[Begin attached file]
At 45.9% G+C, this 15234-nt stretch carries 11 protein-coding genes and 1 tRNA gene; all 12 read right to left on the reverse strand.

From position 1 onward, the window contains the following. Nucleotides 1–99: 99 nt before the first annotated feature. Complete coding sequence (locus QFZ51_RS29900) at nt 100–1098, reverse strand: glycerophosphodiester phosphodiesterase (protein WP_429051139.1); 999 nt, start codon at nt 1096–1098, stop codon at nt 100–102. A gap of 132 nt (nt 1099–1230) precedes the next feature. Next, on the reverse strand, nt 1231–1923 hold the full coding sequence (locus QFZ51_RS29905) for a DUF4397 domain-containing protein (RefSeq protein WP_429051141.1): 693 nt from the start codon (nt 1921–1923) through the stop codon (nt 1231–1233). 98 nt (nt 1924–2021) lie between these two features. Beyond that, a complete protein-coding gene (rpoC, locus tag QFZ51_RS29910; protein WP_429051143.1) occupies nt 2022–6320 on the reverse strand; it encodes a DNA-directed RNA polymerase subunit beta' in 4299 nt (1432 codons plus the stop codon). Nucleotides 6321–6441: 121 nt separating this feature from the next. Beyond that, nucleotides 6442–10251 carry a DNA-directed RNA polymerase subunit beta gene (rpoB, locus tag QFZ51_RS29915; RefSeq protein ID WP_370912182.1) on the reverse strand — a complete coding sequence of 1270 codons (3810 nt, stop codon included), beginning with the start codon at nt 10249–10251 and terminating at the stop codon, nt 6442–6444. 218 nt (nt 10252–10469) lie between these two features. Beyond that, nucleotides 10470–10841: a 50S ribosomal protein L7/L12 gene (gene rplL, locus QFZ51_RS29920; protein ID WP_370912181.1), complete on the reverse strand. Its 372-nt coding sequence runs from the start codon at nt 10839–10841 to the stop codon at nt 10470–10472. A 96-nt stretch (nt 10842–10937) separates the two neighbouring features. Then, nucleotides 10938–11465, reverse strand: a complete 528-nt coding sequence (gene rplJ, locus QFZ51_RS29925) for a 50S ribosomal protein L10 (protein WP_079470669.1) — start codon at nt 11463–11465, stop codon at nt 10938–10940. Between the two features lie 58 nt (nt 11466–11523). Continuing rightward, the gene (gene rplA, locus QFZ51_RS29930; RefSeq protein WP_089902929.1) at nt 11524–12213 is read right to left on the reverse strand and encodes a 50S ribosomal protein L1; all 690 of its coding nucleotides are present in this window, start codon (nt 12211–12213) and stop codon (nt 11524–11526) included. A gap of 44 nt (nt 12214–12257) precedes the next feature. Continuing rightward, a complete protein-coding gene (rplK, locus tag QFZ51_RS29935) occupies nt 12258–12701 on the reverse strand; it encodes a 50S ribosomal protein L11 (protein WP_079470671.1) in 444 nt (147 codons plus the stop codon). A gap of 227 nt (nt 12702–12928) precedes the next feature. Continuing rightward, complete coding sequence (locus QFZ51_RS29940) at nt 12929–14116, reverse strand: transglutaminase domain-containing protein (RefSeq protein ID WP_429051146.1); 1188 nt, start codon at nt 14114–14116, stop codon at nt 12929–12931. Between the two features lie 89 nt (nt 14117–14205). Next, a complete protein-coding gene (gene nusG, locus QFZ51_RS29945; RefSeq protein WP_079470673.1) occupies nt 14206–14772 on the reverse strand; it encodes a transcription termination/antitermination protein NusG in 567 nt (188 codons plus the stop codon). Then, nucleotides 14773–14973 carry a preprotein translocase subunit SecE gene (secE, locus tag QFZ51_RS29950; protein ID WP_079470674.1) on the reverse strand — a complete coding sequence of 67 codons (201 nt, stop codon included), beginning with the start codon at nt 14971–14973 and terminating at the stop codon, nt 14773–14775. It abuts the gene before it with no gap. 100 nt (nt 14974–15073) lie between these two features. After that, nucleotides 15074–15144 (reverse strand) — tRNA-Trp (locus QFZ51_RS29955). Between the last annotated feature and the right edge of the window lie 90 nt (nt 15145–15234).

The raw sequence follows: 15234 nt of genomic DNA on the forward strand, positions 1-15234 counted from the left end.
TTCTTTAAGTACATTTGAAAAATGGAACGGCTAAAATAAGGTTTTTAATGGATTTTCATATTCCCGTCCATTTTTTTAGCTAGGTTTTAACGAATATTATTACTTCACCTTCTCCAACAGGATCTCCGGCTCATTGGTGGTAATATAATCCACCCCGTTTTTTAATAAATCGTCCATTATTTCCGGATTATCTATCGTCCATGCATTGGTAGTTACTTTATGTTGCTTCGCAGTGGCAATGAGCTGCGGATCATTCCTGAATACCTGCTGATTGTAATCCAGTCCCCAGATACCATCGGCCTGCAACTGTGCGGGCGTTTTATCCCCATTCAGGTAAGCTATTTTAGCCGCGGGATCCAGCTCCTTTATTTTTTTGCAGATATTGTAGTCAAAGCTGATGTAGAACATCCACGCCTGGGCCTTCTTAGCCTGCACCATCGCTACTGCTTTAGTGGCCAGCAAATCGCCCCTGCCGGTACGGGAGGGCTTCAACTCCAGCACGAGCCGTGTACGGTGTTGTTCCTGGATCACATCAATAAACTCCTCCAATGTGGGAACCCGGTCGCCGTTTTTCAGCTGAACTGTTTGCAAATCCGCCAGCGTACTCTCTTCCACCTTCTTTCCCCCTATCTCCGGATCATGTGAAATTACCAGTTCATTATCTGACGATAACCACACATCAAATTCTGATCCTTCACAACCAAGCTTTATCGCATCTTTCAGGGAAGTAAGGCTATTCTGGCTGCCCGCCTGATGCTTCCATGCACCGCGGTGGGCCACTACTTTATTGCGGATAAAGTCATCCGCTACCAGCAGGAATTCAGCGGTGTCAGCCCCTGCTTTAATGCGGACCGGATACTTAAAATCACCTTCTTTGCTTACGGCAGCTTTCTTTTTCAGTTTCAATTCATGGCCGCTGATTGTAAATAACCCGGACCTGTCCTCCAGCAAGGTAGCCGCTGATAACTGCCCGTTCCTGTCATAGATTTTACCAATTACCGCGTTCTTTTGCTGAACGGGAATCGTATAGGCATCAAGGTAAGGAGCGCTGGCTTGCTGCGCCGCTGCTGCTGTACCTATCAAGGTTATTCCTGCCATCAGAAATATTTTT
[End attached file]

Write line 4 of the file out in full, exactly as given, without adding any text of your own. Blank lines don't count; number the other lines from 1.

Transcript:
TTCTTTAAGTACATTTGAAAAATGGAACGGCTAAAATAAGGTTTTTAATGGATTTTCATATTCCCGTCCATTTTTTTAGCTAGGTTTTAACGAATATTATTACTTCACCTTCTCCAACAGGATCTCCGGCTCATTGGTGGTAATATAATCCACCCCGTTTTTTAATAAATCGTCCATTATTTCCGGATTATCTATCGTCCATGCATTGGTAGTTACTTTATGTTGCTTCGCAGTGGCAATGAGCTGCGGATCATTCCTGAATACCTGCTGATTGTAATCCAGTCCCCAGATACCATCGGCCTGCAACTGTGCGGGCGTTTTATCCCCATTCAGGTAAGCTATTTTAGCCGCGGGATCCAGCTCCTTTATTTTTTTGCAGATATTGTAGTCAAAGCTGATGTAGAACATCCACGCCTGGGCCTTCTTAGCCTGCACCATCGCTACTGCTTTAGTGGCCAGCAAATCGCCCCTGCCGGTACGGGAGGGCTTCAACTCCAGCACGAGCCGTGTACGGTGTTGTTCCTGGATCACATCAATAAACTCCTCCAATGTGGGAACCCGGTCGCCGTTTTTCAGCTGAACTGTTTGCAAATCCGCCAGCGTACTCTCTTCCACCTTCTTTCCCCCTATCTCCGGATCATGTGAAATTACCAGTTCATTATCTGACGATAACCACACATCAAATTCTGATCCTTCACAACCAAGCTTTATCGCATCTTTCAGGGAAGTAAGGCTATTCTGGCTGCCCGCCTGATGCTTCCATGCACCGCGGTGGGCCACTACTTTATTGCGGATAAAGTCATCCGCTACCAGCAGGAATTCAGCGGTGTCAGCCCCTGCTTTAATGCGGACCGGATACTTAAAATCACCTTCTTTGCTTACGGCAGCTTTCTTTTTCAGTTTCAATTCATGGCCGCTGATTGTAAATAACCCGGACCTGTCCTCCAGCAAGGTAGCCGCTGATAACTGCCCGTTCCTGTCATAGATTTTACCAATTACCGCGTTCTTTTGCTGAACGGGAATCGTATAGGCATCAAGGTAAGGAGCGCTGGCTTGCTGCGCCGCTGCTGCTGTACCTATCAAGGTTATTCCTGCCATCAGAAATATTTTT